This session takes you behind-the-scenes into how the media technology industry really works. We’ll provide a high-level overview of the media technology industry - focusing on the music technology space! We introduce a variety of roles in industry and explore the types of companies available for your future careers.

Session 2: Product Management 

We'll look at how media technology companies develop products that consumers love. How do they determine what new products to develop? Or what the new features are? Who makes those decisions? And how do I get to be that person!

Session 3: Program Management 

Program management is the secret to helping you deliver on time, on budget, in a scalable, repeatable manner! We'll introduce the Agile methodologies used to help companies like Adobe coordinate a product release with over 1,000 team members and millions of lines of code. Students will learn the key traits of a program manager or scrum master.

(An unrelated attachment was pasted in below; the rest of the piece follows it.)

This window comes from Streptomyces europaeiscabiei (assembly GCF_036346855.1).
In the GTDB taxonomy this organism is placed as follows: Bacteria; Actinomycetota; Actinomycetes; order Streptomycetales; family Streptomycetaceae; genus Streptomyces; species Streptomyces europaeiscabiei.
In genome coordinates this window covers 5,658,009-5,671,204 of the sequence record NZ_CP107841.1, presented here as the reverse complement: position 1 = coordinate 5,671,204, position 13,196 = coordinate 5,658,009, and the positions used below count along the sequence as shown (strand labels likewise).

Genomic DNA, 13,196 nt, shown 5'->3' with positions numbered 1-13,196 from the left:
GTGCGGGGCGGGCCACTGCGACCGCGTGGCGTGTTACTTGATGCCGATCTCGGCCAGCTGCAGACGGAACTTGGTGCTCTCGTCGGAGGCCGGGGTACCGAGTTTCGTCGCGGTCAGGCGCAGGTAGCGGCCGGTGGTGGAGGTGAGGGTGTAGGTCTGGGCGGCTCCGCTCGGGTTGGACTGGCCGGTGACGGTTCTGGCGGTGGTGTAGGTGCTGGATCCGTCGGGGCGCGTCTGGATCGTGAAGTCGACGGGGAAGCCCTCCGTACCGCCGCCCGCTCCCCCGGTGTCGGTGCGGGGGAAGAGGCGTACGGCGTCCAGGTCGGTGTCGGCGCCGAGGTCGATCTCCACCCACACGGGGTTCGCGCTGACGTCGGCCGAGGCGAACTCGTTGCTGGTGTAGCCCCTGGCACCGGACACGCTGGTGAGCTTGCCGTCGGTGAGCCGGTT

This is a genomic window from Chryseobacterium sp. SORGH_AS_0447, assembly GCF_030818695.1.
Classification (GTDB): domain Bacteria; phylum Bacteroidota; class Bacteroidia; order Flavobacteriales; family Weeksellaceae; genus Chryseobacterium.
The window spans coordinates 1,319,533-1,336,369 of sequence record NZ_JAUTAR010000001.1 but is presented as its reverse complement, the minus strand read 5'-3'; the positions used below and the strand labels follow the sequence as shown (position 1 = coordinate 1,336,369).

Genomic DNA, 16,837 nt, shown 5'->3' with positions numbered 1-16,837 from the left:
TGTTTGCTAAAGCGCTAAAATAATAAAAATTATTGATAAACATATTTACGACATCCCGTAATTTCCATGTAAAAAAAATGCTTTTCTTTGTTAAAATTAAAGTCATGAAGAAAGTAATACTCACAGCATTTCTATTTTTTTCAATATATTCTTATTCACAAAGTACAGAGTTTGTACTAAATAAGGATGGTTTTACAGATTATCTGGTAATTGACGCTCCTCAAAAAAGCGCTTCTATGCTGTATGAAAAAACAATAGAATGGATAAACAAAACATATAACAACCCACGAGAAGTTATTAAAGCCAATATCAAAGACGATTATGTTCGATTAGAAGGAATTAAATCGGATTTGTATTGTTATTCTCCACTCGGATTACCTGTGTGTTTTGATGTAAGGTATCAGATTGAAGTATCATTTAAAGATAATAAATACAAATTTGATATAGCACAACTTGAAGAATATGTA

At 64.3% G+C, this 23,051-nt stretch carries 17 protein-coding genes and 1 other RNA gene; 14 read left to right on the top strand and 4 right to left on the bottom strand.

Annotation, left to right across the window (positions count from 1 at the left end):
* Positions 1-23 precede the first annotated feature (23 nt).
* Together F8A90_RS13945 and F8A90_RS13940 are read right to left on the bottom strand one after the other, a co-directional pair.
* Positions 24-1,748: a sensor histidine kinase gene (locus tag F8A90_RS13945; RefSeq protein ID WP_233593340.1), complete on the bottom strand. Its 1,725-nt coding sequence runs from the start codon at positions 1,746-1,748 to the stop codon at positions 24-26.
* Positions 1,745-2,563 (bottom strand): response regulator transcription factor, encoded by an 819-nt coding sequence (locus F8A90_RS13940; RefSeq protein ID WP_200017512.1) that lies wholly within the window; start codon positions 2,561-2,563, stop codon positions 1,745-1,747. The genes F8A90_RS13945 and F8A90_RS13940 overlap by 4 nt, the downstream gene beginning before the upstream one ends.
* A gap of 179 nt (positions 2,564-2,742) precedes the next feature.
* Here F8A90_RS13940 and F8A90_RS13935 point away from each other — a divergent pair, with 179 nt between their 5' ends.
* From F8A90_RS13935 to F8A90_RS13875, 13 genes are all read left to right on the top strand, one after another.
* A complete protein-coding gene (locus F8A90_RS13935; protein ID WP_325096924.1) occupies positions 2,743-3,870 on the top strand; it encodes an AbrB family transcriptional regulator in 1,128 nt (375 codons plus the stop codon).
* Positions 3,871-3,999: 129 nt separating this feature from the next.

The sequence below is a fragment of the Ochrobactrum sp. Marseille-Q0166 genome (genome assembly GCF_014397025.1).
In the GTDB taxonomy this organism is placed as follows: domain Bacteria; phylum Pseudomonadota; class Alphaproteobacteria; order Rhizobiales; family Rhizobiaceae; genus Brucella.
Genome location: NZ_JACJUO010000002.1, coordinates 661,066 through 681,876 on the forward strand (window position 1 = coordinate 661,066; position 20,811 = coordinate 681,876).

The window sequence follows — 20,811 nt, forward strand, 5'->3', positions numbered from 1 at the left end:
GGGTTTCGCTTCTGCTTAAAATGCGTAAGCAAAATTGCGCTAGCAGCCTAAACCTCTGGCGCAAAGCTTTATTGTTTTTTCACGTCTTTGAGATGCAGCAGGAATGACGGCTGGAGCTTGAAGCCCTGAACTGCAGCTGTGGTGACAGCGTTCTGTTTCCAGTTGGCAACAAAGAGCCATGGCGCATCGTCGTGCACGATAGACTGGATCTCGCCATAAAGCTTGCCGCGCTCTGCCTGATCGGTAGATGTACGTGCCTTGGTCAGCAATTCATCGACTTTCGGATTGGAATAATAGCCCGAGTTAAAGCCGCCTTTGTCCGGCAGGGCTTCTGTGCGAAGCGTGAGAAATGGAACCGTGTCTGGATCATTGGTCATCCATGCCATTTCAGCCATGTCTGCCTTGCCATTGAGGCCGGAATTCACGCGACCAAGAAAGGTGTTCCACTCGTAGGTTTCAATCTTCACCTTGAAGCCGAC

Session 4: User Experience 

With computing everywhere we go - smart phones, tablets, browser and cloud, desktop, and hardware - product design is everywhere we look. We explore how designers approach the layout, look and feel, and implementation of some of your favorite mobile apps and software. Our mentors provide advice on getting jobs in this competitive space!

Session 5: Software Engineering